Location: Sugarcane ResearchTitle: Estimating broad sense heritability and investigating the mechanism of genetic transmission of cold tolerance using mannitol as a measure of post-freeze juice degradation in sugarcane and energycane (Saccharum spp.)
|VIATOR, RYAN - Calvin Viator & Associates|
|HODNETT, GEORGE - Texas A&M University|
|STELLY, DAVID - Texas A&M University|
|Boykin, Deborah - Debbie|
|MILLER, DONNIE - Louisiana State University Agcenter|
Submitted to: Journal of Agricultural and Food Chemistry
Publication Type: Peer Reviewed Journal
Publication Acceptance Date: 1/29/2016
Publication Date: 2/17/2016
Publication URL: https://handle.nal.usda.gov/10113/5207593
Citation: Hale, A.L., Viator, R.P., Eggleston, G., Hodnett, G., Stelly, D., Boykin, D.L., Miller, D. 2016. Estimating broad sense heritability and investigating the mechanism of genetic transmission of cold tolerance using mannitol as a measure of post-freeze juice degradation in sugarcane and energycane (Saccharum spp.). Journal of Agricultural and Food Chemistry. 64(8):1657-1663. doi:10.1021/acs.jafc.5b03803.
Interpretive Summary: Although sugarcane is considered a tropical crop, roughly 25 percent of the acreage of the crop is grown in subtropical areas prone to damaging freezes. Little is known about resistance to freezing temperatures in high-fiber sugarcane varieties grown for energy production (a.k.a. energycane). A study was conducted in North Louisiana to compare cold tolerance among energycane varieties derived from the USDA breeding stations in Houma, LA, and Canal Point, FL. Freeze tolerance was measured in the juice by detecting mannitol, which is formed when the sugar is degraded by bacteria that enter cracks in the stalks following exposure to freezing temperatures. Varieties selected in the basic breeding program at the USDA-ARS Sugarcane Research Unit in Houma, LA, were significantly more cold tolerant than varieties derived from other sources. It was determined that this freeze tolerance is controlled by genetic factors that can be incorporated into a breeding program. The mannitol method used in this study is a relatively new method that was successful in discriminating between levels of freeze tolerance in energycane varieties.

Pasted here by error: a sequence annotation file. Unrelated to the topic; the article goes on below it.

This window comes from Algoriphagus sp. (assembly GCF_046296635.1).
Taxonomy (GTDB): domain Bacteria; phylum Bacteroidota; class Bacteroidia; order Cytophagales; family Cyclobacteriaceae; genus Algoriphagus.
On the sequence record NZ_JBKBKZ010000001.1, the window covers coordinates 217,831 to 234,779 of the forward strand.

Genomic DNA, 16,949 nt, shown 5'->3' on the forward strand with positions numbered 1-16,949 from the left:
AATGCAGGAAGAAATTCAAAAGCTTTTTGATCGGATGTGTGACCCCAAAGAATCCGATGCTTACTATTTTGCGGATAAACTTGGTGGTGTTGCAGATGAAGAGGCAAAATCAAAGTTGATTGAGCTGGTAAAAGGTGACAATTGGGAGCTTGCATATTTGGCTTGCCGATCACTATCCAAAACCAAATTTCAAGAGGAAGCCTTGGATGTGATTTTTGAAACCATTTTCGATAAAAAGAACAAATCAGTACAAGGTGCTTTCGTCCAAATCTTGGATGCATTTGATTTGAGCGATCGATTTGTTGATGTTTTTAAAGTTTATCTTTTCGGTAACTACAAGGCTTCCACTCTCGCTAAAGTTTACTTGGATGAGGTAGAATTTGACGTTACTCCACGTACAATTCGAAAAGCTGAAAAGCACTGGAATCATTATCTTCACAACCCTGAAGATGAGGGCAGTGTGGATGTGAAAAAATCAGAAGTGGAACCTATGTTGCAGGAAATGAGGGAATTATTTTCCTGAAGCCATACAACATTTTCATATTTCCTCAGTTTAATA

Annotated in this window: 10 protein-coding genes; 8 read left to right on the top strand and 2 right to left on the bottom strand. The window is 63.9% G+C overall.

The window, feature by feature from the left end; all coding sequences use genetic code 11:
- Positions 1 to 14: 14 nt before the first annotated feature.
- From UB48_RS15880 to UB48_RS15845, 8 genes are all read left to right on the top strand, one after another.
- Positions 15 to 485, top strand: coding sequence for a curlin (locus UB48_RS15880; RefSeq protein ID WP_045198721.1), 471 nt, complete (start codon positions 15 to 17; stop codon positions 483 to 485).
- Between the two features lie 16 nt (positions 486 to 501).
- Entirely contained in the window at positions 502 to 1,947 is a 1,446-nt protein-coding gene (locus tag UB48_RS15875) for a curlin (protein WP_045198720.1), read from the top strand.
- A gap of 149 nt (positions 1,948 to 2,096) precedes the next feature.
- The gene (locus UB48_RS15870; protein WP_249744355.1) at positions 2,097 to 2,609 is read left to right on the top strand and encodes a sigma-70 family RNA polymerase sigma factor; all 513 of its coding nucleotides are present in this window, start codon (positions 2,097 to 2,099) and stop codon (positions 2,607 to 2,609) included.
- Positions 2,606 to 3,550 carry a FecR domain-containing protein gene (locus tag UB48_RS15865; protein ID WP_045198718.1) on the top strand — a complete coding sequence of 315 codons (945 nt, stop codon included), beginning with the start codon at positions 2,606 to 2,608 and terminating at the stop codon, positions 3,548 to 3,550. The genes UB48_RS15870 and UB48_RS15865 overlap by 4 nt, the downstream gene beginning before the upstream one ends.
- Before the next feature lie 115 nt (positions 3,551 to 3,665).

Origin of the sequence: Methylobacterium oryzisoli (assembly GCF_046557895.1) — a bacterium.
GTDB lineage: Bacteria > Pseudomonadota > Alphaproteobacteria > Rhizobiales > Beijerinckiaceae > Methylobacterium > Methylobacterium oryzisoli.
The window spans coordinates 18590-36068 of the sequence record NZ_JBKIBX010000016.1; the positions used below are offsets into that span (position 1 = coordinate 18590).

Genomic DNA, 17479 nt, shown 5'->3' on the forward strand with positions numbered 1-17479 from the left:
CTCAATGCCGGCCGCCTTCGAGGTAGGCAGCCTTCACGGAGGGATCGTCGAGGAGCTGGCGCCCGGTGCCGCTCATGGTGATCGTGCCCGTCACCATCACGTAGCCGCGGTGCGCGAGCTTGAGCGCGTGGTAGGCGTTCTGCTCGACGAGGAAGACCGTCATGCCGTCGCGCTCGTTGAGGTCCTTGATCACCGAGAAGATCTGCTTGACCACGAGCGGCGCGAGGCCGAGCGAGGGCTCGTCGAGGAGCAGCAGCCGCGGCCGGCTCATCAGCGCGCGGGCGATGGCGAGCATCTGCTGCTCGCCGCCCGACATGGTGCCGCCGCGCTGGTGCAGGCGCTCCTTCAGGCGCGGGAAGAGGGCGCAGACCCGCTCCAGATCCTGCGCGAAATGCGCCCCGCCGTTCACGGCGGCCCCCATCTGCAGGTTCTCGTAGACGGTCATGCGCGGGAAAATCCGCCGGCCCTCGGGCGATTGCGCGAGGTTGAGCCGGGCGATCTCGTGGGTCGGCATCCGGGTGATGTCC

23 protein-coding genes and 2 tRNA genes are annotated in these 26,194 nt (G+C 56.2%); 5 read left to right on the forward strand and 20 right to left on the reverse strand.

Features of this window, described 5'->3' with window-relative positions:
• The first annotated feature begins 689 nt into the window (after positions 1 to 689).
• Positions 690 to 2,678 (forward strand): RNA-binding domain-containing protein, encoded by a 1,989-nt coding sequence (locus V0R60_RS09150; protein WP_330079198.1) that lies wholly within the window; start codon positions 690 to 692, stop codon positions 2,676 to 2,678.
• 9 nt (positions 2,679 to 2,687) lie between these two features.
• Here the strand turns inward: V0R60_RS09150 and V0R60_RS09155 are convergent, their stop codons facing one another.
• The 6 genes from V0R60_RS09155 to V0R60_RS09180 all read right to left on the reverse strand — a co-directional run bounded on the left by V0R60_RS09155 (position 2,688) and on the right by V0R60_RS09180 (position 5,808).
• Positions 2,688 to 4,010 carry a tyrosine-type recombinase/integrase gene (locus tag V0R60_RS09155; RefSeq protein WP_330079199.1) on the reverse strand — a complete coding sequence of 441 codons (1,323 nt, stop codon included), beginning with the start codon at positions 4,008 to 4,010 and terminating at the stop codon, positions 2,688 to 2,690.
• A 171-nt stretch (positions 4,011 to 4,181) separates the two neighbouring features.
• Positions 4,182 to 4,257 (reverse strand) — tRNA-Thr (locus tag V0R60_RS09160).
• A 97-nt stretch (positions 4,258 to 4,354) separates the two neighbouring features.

Technical Abstract: In approximately 25% of the sugarcane producing countries world-wide, conventional sugarcane (Saccharum spp. hybrids) is exposed to damaging freezes. Resistance to freezing temperatures varies greatly among sugarcane cultivars, but the relationship is not well established for energycane (>14% fiber). A study was conducted during the 2009 and 2010 harvest seasons to compare late-season freeze tolerance among three groups: commercial Louisiana sugarcane cultivars, early-generation clones selected for cold-tolerance in the USDA-ARS sugarcane breeding programs at Houma, LA and Canal Point, FL, and potential energycane cultivars. Mannitol concentrations in cane juice following freezing temperatures were determined to evaluate levels of cold tolerance. Mannitol is formed when the sugar is degraded by bacteria that enter cracks in the stalks following exposure to freezing temperatures. Clones selected for cold tolerance in Houma, LA had significantly more late-season freeze tolerance than commercial sugarcane cultivars and clones selected in Canal Point, FL. Clones showing the most tolerance were selected for cold tolerance through the USDA-ARS basic breeding program in Houma, LA Ho02-146 and Ho02-152, and those that were most highly susceptible were US87-1006 and US87-1003 (early generation breeding clones) and L99-233 (commercial cultivar). Broad sense heritability for late-season cold tolerance in the two year study was estimated at g2 = 0.78. The enzymatic mannitol analysis successfully differentiated high-fiber energycane cultivars from those from other sources.